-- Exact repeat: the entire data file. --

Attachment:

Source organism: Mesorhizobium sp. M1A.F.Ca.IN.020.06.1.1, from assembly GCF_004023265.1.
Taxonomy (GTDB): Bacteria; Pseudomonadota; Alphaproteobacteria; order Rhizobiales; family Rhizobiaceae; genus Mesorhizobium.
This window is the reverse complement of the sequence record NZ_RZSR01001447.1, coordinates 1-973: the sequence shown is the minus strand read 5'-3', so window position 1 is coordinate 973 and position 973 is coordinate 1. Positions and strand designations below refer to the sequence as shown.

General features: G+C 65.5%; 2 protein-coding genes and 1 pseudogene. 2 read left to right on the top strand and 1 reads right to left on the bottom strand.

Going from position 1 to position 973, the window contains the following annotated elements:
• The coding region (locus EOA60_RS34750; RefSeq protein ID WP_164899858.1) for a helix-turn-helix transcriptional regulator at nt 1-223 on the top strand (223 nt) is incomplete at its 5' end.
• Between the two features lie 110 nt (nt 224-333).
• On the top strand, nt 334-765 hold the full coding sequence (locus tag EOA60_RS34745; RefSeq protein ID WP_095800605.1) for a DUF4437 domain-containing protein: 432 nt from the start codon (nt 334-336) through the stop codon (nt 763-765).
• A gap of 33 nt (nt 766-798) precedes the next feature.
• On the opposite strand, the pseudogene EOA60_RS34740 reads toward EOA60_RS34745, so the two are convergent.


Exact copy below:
Source organism: Mesorhizobium sp. M1A.F.Ca.IN.020.06.1.1, from assembly GCF_004023265.1.
Taxonomy (GTDB): Bacteria; Pseudomonadota; Alphaproteobacteria; order Rhizobiales; family Rhizobiaceae; genus Mesorhizobium.
This window is the reverse complement of the sequence record NZ_RZSR01001447.1, coordinates 1-973: the sequence shown is the minus strand read 5'-3', so window position 1 is coordinate 973 and position 973 is coordinate 1. Positions and strand designations below refer to the sequence as shown.

General features: G+C 65.5%; 2 protein-coding genes and 1 pseudogene. 2 read left to right on the top strand and 1 reads right to left on the bottom strand.

Going from position 1 to position 973, the window contains the following annotated elements:
• The coding region (locus EOA60_RS34750; RefSeq protein ID WP_164899858.1) for a helix-turn-helix transcriptional regulator at nt 1-223 on the top strand (223 nt) is incomplete at its 5' end.
• Between the two features lie 110 nt (nt 224-333).
• On the top strand, nt 334-765 hold the full coding sequence (locus tag EOA60_RS34745; RefSeq protein ID WP_095800605.1) for a DUF4437 domain-containing protein: 432 nt from the start codon (nt 334-336) through the stop codon (nt 763-765).
• A gap of 33 nt (nt 766-798) precedes the next feature.
• On the opposite strand, the pseudogene EOA60_RS34740 reads toward EOA60_RS34745, so the two are convergent.